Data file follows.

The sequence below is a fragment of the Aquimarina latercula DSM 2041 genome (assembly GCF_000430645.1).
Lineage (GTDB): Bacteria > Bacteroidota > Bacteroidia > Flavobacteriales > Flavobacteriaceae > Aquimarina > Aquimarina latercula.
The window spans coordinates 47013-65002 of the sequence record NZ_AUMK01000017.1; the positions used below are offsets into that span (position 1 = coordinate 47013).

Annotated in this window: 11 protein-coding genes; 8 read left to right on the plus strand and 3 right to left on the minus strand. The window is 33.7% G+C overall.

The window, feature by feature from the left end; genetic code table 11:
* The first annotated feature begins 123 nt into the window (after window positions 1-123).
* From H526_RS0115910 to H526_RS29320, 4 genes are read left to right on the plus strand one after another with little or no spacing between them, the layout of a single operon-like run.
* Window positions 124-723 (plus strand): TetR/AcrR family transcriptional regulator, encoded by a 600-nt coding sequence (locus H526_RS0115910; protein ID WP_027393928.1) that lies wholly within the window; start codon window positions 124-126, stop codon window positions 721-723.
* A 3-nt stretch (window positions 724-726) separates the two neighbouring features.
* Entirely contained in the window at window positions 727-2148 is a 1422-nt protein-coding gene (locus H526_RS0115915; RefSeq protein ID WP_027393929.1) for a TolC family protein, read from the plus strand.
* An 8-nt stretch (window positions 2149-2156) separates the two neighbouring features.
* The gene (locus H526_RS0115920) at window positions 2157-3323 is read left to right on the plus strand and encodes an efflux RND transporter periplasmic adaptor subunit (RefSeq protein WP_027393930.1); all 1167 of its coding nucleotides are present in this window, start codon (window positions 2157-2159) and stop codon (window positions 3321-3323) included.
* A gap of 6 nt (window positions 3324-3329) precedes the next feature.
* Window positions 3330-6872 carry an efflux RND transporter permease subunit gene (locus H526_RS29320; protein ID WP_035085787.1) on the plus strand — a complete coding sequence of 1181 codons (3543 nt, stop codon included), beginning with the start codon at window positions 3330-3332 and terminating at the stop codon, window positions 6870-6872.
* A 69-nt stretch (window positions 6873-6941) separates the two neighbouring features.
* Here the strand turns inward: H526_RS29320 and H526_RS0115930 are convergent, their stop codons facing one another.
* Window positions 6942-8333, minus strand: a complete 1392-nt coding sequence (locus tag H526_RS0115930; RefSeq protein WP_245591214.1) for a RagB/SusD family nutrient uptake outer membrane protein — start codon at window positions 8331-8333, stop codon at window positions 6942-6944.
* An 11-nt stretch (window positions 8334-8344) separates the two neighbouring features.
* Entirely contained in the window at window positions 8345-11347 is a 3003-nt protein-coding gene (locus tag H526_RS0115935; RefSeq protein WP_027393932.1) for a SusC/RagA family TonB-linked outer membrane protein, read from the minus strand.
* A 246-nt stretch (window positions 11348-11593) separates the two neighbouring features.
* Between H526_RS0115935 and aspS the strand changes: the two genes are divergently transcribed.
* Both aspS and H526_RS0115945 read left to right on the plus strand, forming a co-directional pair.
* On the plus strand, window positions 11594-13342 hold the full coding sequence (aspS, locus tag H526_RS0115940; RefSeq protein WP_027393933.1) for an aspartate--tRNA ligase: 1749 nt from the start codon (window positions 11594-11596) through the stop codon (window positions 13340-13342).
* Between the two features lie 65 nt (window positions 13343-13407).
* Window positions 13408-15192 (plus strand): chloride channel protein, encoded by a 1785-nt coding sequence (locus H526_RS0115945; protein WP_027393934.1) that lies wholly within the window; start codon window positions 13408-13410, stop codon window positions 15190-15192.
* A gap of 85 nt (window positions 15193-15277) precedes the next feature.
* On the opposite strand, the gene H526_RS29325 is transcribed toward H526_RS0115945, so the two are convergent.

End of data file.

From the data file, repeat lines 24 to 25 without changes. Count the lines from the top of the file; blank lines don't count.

* Between the two features lie 65 nt (window positions 13343-13407).
* Window positions 13408-15192 (plus strand): chloride channel protein, encoded by a 1785-nt coding sequence (locus H526_RS0115945; protein WP_027393934.1) that lies wholly within the window; start codon window positions 13408-13410, stop codon window positions 15190-15192.